From Our 2013 Archives
Are Today's Artsy Kids Tomorrow's Business Leaders?
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FRIDAY, Oct. 25 (HealthDay News) -- Children who participate in arts and crafts seem more likely to be inventors or start businesses when they're adults, according to a new study.
Michigan State University researchers looked at the university's Honors College graduates from 1990 to 1995 who majored in science, technology, engineering or mathematics and found that those who owned businesses or patents received up to eight times more exposure to the arts during childhood (until age 14) than people in the general public.
"The most interesting finding was the importance of sustained participation in those activities," Rex LaMore, director of MSU's Center for Community and Economic Development, said in a university news release. "If you started as a young child and continued in your adult years, you're more likely to be an inventor as measured by the number of patents generated, businesses formed or articles published. And that was something we were surprised to discover."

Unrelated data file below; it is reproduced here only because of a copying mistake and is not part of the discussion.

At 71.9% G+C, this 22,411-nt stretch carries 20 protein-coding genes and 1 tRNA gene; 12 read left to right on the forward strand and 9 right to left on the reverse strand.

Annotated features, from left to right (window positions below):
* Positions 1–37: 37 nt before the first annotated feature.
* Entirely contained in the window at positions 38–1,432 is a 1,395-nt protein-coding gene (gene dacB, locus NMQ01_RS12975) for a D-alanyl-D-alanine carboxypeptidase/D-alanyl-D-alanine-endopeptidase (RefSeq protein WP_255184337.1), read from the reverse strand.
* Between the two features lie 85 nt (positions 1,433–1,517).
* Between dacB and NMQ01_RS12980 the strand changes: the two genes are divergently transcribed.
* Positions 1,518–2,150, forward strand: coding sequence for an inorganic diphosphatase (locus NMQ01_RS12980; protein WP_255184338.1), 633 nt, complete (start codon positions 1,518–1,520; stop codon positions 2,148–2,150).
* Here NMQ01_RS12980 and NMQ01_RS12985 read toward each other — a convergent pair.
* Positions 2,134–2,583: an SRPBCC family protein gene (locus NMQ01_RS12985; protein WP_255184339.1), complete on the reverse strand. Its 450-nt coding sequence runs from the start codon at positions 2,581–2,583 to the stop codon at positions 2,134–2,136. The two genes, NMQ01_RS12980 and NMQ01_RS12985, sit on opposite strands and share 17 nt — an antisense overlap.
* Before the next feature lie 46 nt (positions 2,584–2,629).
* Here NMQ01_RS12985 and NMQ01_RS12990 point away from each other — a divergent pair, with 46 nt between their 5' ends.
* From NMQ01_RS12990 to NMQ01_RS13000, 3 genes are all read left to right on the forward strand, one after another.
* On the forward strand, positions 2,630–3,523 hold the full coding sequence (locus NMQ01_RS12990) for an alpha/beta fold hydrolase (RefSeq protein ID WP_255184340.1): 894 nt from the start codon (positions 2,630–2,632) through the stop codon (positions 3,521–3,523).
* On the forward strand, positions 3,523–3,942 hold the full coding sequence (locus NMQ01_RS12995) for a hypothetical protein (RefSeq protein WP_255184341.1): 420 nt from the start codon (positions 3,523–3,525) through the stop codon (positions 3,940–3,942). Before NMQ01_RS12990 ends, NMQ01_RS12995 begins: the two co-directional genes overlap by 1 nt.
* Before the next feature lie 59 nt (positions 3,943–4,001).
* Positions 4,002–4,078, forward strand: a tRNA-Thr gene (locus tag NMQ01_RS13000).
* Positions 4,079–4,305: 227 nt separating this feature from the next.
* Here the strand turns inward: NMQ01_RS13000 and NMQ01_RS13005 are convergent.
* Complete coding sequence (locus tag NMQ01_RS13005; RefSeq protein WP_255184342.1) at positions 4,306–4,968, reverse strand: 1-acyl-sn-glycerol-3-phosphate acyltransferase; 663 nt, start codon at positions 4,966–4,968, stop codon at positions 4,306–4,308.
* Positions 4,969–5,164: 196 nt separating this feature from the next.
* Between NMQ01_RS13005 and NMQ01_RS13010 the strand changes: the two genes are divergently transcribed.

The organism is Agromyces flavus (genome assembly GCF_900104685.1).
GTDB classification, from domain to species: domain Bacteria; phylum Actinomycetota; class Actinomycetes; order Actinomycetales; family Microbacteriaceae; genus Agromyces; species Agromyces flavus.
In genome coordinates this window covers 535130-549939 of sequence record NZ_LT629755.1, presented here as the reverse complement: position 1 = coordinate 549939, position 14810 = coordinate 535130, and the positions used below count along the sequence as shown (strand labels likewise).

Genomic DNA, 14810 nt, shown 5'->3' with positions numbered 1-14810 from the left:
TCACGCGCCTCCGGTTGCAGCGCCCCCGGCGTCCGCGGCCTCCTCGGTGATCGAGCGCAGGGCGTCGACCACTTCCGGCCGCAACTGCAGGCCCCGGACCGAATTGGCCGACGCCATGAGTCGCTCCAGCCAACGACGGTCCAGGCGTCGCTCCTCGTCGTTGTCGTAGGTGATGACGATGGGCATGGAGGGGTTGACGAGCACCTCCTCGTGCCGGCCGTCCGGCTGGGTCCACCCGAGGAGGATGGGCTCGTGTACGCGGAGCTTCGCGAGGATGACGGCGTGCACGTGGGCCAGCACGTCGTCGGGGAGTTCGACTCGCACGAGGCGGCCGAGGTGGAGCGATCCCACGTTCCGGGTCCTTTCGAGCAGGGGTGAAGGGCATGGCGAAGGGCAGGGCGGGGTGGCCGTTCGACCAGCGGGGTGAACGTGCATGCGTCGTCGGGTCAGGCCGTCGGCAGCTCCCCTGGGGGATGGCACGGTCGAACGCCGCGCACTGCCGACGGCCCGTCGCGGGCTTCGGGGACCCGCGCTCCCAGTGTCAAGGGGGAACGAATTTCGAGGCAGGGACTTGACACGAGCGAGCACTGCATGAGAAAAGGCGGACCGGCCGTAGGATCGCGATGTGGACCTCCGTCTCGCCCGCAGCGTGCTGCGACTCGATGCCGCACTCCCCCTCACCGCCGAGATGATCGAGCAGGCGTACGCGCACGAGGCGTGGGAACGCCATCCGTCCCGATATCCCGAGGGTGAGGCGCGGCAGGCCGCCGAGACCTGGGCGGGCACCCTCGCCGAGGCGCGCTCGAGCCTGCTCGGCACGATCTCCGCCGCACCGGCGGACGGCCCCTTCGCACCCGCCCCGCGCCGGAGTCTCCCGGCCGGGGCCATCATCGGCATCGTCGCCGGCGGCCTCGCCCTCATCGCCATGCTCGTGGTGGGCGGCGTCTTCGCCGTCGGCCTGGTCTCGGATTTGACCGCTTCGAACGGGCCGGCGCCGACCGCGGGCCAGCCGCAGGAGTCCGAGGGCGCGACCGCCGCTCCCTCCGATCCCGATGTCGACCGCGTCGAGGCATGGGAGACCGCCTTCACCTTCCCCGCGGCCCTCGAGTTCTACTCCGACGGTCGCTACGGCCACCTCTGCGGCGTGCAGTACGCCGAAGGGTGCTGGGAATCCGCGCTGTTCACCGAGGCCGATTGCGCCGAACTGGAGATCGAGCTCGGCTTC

Music training appeared especially important. The researchers found that 93 percent of the graduates in the study reported musical training at some point in their lives, compared with 34 percent of adults in the general population. The graduates also had higher-than-average involvement in the visual arts, acting, dance and creative writing, according to the study recently published in the Economic Development Quarterly.
The researchers also found that those who were exposed to metal work and electronics during childhood were 42 percent more likely to own a patent, while those exposed to photography during childhood were 30 percent more likely to have a patent. Those exposed to architecture during childhood were 87.5 percent more likely to form a company.
An arts and crafts background can stimulate creative thinking that can help solve complex problems, according to the researchers, who said their findings could prove valuable in helping to rebuild the U.S. economy.
"Inventors are more likely to create high-growth, high-paying jobs in our state, and that's the kind of target we think we should be looking for," LaMore said. "So we better think about how we support artistic capacity, as well as science and math activity, so that we have these outcomes."
-- Robert Preidt
SOURCE: Michigan State University, news release, Oct. 23, 2013